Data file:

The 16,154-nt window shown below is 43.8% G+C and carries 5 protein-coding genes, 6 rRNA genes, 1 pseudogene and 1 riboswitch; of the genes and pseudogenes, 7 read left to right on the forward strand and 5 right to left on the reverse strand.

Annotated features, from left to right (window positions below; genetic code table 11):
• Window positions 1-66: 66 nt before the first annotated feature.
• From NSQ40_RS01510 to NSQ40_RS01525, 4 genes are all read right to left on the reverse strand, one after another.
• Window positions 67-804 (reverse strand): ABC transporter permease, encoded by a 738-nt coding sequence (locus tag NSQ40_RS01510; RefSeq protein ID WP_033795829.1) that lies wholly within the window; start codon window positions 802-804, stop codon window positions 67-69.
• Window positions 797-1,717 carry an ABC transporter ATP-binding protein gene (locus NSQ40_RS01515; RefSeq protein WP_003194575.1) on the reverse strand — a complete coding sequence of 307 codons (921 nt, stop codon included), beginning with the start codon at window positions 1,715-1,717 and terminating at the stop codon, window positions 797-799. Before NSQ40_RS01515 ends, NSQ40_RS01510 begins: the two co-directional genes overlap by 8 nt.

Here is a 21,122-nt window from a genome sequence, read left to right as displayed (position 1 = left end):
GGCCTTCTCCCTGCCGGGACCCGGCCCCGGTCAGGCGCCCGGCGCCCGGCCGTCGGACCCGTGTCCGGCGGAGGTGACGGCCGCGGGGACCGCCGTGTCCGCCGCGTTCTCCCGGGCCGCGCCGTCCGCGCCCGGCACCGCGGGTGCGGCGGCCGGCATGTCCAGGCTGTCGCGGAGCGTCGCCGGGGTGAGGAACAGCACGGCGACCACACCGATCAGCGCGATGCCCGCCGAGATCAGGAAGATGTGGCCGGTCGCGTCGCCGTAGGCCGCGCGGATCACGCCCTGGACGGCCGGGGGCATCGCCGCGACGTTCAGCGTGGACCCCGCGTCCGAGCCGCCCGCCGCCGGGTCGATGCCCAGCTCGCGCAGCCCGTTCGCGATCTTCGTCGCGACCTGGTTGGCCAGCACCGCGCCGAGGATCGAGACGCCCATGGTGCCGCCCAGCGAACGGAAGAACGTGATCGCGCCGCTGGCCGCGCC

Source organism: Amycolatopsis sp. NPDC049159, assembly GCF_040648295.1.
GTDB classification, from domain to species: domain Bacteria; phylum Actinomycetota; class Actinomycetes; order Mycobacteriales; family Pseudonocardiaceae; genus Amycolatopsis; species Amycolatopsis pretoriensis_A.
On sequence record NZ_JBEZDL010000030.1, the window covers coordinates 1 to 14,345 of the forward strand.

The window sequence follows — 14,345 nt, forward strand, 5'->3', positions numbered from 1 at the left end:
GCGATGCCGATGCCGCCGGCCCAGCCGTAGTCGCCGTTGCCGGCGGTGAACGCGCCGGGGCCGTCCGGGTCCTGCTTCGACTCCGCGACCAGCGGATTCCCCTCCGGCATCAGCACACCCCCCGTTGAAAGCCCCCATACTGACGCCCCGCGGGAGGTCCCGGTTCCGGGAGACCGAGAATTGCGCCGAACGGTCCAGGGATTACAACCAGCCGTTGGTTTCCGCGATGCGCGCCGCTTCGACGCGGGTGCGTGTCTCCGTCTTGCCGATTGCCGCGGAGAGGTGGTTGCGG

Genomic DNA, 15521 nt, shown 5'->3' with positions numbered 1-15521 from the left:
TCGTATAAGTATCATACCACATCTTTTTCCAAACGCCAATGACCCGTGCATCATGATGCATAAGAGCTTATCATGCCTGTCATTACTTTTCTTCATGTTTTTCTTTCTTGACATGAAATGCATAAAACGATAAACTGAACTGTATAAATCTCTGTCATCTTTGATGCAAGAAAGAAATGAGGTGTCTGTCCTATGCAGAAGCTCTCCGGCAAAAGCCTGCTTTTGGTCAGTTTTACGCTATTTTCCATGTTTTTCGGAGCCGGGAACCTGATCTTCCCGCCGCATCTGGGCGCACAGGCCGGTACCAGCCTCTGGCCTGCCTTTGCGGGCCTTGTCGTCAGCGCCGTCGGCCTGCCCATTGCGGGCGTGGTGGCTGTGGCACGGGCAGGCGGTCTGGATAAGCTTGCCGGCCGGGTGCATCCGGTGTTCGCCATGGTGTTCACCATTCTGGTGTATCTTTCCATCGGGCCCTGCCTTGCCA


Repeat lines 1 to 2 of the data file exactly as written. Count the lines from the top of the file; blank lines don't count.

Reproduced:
The 16,154-nt window shown below is 43.8% G+C and carries 5 protein-coding genes, 6 rRNA genes, 1 pseudogene and 1 riboswitch; of the genes and pseudogenes, 7 read left to right on the forward strand and 5 right to left on the reverse strand.

Annotated features, from left to right (window positions below; genetic code table 11):